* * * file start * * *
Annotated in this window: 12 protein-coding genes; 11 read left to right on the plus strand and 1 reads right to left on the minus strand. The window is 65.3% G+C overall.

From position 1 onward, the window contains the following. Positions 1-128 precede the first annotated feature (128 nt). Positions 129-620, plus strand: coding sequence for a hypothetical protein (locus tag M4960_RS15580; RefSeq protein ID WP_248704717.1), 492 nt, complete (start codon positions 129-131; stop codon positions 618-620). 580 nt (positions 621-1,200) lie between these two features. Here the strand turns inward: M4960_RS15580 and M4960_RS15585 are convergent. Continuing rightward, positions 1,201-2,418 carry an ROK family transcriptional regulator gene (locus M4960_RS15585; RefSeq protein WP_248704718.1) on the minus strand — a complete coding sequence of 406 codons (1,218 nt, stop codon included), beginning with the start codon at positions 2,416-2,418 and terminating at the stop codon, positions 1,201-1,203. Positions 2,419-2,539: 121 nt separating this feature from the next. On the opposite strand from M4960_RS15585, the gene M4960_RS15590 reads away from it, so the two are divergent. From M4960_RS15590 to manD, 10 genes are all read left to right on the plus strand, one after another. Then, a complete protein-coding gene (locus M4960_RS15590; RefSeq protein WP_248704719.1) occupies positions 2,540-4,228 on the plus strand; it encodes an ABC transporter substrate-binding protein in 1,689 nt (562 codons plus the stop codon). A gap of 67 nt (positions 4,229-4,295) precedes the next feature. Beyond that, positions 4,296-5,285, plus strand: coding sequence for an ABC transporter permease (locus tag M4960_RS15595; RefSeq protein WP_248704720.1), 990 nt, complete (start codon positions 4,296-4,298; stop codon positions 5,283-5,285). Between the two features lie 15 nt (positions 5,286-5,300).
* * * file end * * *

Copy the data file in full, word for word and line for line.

Annotated in this window: 12 protein-coding genes; 11 read left to right on the plus strand and 1 reads right to left on the minus strand. The window is 65.3% G+C overall.

From position 1 onward, the window contains the following. Positions 1-128 precede the first annotated feature (128 nt). Positions 129-620, plus strand: coding sequence for a hypothetical protein (locus tag M4960_RS15580; RefSeq protein ID WP_248704717.1), 492 nt, complete (start codon positions 129-131; stop codon positions 618-620). 580 nt (positions 621-1,200) lie between these two features. Here the strand turns inward: M4960_RS15580 and M4960_RS15585 are convergent. Continuing rightward, positions 1,201-2,418 carry an ROK family transcriptional regulator gene (locus M4960_RS15585; RefSeq protein WP_248704718.1) on the minus strand — a complete coding sequence of 406 codons (1,218 nt, stop codon included), beginning with the start codon at positions 2,416-2,418 and terminating at the stop codon, positions 1,201-1,203. Positions 2,419-2,539: 121 nt separating this feature from the next. On the opposite strand from M4960_RS15585, the gene M4960_RS15590 reads away from it, so the two are divergent. From M4960_RS15590 to manD, 10 genes are all read left to right on the plus strand, one after another. Then, a complete protein-coding gene (locus M4960_RS15590; RefSeq protein WP_248704719.1) occupies positions 2,540-4,228 on the plus strand; it encodes an ABC transporter substrate-binding protein in 1,689 nt (562 codons plus the stop codon). A gap of 67 nt (positions 4,229-4,295) precedes the next feature. Beyond that, positions 4,296-5,285, plus strand: coding sequence for an ABC transporter permease (locus tag M4960_RS15595; RefSeq protein WP_248704720.1), 990 nt, complete (start codon positions 4,296-4,298; stop codon positions 5,283-5,285). Between the two features lie 15 nt (positions 5,286-5,300).